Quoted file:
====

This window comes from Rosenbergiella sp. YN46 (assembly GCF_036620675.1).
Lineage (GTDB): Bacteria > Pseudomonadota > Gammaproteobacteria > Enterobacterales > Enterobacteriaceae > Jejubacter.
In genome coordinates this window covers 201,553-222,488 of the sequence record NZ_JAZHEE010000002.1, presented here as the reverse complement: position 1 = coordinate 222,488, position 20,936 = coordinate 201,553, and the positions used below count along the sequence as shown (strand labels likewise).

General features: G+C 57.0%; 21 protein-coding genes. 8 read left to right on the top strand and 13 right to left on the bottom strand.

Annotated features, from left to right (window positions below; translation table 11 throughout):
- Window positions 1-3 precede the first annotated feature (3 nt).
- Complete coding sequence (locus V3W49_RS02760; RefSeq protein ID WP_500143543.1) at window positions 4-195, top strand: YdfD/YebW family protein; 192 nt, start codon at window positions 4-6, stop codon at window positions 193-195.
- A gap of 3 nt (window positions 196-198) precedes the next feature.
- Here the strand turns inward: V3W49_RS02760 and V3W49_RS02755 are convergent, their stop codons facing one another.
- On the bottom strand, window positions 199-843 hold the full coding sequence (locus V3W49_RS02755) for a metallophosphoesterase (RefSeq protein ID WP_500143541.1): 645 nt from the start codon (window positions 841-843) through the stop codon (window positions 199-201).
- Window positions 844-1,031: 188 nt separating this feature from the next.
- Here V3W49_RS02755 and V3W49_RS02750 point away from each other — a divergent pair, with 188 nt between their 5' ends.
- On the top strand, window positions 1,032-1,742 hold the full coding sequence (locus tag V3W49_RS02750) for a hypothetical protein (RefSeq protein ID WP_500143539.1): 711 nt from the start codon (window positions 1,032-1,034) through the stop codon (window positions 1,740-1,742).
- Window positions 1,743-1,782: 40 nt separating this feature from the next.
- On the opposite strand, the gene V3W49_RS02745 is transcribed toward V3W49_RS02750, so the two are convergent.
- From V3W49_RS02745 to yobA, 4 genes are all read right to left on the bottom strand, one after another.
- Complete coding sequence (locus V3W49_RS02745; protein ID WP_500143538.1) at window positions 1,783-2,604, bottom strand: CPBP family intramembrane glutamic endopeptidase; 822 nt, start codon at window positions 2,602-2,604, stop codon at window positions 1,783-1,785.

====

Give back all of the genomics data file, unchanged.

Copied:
This window comes from Rosenbergiella sp. YN46 (assembly GCF_036620675.1).
Lineage (GTDB): Bacteria > Pseudomonadota > Gammaproteobacteria > Enterobacterales > Enterobacteriaceae > Jejubacter.
In genome coordinates this window covers 201,553-222,488 of the sequence record NZ_JAZHEE010000002.1, presented here as the reverse complement: position 1 = coordinate 222,488, position 20,936 = coordinate 201,553, and the positions used below count along the sequence as shown (strand labels likewise).

General features: G+C 57.0%; 21 protein-coding genes. 8 read left to right on the top strand and 13 right to left on the bottom strand.

Annotated features, from left to right (window positions below; translation table 11 throughout):
- Window positions 1-3 precede the first annotated feature (3 nt).
- Complete coding sequence (locus V3W49_RS02760; RefSeq protein ID WP_500143543.1) at window positions 4-195, top strand: YdfD/YebW family protein; 192 nt, start codon at window positions 4-6, stop codon at window positions 193-195.
- A gap of 3 nt (window positions 196-198) precedes the next feature.
- Here the strand turns inward: V3W49_RS02760 and V3W49_RS02755 are convergent, their stop codons facing one another.
- On the bottom strand, window positions 199-843 hold the full coding sequence (locus V3W49_RS02755) for a metallophosphoesterase (RefSeq protein ID WP_500143541.1): 645 nt from the start codon (window positions 841-843) through the stop codon (window positions 199-201).
- Window positions 844-1,031: 188 nt separating this feature from the next.
- Here V3W49_RS02755 and V3W49_RS02750 point away from each other — a divergent pair, with 188 nt between their 5' ends.
- On the top strand, window positions 1,032-1,742 hold the full coding sequence (locus tag V3W49_RS02750) for a hypothetical protein (RefSeq protein ID WP_500143539.1): 711 nt from the start codon (window positions 1,032-1,034) through the stop codon (window positions 1,740-1,742).
- Window positions 1,743-1,782: 40 nt separating this feature from the next.
- On the opposite strand, the gene V3W49_RS02745 is transcribed toward V3W49_RS02750, so the two are convergent.
- From V3W49_RS02745 to yobA, 4 genes are all read right to left on the bottom strand, one after another.
- Complete coding sequence (locus V3W49_RS02745; protein ID WP_500143538.1) at window positions 1,783-2,604, bottom strand: CPBP family intramembrane glutamic endopeptidase; 822 nt, start codon at window positions 2,602-2,604, stop codon at window positions 1,783-1,785.